001 – A Doll’s House, by Henrik Ibsen
Henrik Ibsen’s A Doll’s House remains one the most popularly produced and adapted plays in theatrical history. What is it about a play that was written more than 140 years ago that continues to inspire and challenge contemporary playwrights and audiences? The character of Nora is an iconic figure: her decision to leave her husband and three children remains a controversial act of female agency. To explore the enduring relevance of this classic play, we are joined by Dan Rebellato, playwright and Professor of Contemporary Theatre at Royal Holloway, University of London. The episode coincides with a radical new adaptation of the play by Stef Smith that played at the Young Vic theatre in London.
Dan Rebellato is a playwright, journalist and Professor of Contemporary Theatre at Royal Holloway, University of London. He has written 17 stage plays and numerous radio plays, published several books on contemporary British theatre, as well as edited the Nick Hern series of Terence Rattigan’s plays.
In February 2020 Dan devised and hosted a day-long symposium entitled Re-Imagining Nora, to coincide with a new production of A Doll’s House at the Young Vic theatre in London. As the title suggests, the symposium examined the enduring interest in our reviving and adapting Ibsen’s great play. Visit Dan’s website here
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We have footnotes for this episode …
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It is 1789 and a group of convicts in the newly-founded colony of Botany Bay in Australia are assembled to put on a production of George Farquhar’s Restoration Comedy The Recruiting Officer. The true story of this unlikely theatrical enterprise is the subject of Timberlake Wertenbaker’s award-winning play, Our Country’s Good, which premiered at the Royal Court Theatre in 1988 almost exactly 200 years after the events it portrays. The play is a vivid portrait of the volatile new settlement in New South Wales, which raises timeless questions about what makes for a country’s good: the exercise of justice, the iniquities of class, the value of education and culture, and particularly of the redemptive power of theatre itself.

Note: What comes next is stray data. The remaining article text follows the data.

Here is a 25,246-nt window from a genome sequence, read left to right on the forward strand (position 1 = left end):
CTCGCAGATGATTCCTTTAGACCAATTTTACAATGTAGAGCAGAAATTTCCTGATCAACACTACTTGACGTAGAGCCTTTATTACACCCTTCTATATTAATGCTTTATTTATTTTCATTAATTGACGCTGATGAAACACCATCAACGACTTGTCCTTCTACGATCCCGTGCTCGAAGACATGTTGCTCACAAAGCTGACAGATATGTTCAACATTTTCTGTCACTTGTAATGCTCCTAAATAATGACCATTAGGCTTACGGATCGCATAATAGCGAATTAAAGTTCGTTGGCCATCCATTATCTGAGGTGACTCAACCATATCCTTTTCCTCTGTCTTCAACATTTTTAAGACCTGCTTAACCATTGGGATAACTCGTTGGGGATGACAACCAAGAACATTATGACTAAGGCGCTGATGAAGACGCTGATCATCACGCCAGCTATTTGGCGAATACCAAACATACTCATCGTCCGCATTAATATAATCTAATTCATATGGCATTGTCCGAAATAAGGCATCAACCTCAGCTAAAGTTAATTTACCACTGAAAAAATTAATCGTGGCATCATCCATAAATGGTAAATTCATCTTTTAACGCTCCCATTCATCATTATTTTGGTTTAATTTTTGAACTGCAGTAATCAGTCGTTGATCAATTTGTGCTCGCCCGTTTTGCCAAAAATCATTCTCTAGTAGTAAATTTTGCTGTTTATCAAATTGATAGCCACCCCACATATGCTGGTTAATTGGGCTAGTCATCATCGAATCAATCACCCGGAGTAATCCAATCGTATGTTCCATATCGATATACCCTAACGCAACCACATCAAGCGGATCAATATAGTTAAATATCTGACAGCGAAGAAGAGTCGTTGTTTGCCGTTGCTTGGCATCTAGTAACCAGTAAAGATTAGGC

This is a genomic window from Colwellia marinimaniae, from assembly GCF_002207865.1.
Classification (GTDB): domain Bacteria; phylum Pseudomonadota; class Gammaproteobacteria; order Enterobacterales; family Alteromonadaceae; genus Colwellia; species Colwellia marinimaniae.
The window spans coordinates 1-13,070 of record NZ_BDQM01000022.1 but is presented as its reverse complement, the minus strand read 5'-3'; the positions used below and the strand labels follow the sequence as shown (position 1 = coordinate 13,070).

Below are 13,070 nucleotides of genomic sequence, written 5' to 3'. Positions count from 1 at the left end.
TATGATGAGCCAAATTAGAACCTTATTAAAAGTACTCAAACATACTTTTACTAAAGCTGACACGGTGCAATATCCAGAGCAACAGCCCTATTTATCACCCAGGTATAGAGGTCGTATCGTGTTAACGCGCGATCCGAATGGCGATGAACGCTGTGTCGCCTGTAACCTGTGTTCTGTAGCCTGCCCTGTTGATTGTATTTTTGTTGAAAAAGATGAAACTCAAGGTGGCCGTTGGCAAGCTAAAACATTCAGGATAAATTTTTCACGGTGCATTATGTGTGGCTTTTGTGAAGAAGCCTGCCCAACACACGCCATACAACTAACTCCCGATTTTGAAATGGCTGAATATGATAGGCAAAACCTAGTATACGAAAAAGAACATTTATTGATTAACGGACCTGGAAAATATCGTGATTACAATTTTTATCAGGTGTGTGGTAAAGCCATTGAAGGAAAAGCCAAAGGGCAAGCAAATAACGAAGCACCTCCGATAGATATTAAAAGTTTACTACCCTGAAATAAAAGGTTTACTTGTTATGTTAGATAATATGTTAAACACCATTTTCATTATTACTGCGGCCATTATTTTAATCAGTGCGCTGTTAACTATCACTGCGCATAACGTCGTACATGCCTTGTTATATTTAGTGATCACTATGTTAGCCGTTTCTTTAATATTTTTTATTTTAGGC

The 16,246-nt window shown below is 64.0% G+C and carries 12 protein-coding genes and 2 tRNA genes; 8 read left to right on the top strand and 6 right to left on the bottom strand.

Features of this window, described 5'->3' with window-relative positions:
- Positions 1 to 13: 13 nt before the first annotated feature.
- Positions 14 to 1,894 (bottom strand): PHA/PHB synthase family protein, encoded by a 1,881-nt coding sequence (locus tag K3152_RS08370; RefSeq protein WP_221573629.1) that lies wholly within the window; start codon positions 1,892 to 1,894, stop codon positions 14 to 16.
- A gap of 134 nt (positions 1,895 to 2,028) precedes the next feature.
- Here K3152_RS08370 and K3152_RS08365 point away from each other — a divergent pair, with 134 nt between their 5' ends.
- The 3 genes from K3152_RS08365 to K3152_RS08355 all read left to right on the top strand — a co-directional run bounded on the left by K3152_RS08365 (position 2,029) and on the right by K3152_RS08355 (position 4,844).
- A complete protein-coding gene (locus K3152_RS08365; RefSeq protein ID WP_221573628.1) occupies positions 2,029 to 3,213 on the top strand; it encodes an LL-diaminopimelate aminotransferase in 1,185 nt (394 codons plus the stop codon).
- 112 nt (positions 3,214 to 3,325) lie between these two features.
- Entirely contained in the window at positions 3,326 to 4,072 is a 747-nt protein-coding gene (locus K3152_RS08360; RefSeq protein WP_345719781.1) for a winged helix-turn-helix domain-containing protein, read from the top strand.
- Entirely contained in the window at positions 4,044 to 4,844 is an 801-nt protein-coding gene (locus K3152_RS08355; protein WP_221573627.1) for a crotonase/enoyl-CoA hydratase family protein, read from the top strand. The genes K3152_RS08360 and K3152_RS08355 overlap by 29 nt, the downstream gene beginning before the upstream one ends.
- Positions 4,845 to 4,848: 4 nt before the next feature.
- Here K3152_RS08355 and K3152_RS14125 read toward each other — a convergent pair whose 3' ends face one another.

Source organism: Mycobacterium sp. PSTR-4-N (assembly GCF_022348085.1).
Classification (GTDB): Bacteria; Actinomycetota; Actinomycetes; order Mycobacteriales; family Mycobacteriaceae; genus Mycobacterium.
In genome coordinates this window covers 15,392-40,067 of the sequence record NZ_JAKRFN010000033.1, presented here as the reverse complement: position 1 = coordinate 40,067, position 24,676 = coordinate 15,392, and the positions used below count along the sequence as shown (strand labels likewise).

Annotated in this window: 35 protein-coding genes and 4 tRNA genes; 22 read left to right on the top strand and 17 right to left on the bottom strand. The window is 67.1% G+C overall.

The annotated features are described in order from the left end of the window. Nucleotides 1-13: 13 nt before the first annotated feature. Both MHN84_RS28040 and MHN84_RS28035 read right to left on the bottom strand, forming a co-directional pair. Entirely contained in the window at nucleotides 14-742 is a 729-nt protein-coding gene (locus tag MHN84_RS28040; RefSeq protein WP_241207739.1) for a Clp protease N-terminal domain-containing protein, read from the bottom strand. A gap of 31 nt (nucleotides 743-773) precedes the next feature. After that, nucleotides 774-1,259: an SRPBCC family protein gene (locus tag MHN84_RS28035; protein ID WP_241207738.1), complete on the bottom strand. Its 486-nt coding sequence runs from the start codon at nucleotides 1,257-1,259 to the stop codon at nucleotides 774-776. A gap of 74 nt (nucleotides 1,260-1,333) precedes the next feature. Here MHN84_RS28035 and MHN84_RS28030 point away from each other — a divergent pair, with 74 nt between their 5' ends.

It made complete logical sense to follow our last episode on The Recruiting Officer with this wonderful play, and even more sense to invite Director Matt Beresford back to talk us through it.
George Farquhar’s rollicking Restoration Comedy The Recruiting Officer is ostensibly a portrait of officers engaged in the nefarious art of impressing men into the army in the country town of Shrewsbury, but it is as much a tale of the local ladies themselves recruiting for lovers and husbands. The classic comic satire of love and war, and sex and deception was first performed at Drury Lane in 1706, and went on to become one of the most frequently performed plays of the 18th century and a staple of education curricula and theatre programming ever since.
Director Matt Beresford joins us to assess the ‘recruiting officers” respective strategies and successes.
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Leopoldstadt opened in the West End in January 2020, only to be closed prematurely by the pandemic a few weeks later. Happily it has returned to the London stage this Autumn, and I am privileged and delighted to talk in this episode with the director of the London productions, playwright Patrick Marber.
Before the theatres went dark this month I was lucky enough to see Caryl Churchill’s A Number at the Bridge, and spend more than seven hours in thrall to Robert Lepage’s Seven Streams of the River Ota at the National. Plus, some thoughts on what we miss when there is no theatre.
Another great mix of shows this month, from Tom Stoppard’s new play, to Ibsen, Beckett and newer plays in smaller London venues.
The January roundup included both classic plays, such as The Duchess of Malfi, Uncle Vanya and Three Sisters, as well as recent musicals Dear Evan Hansen and Girl from the North Country …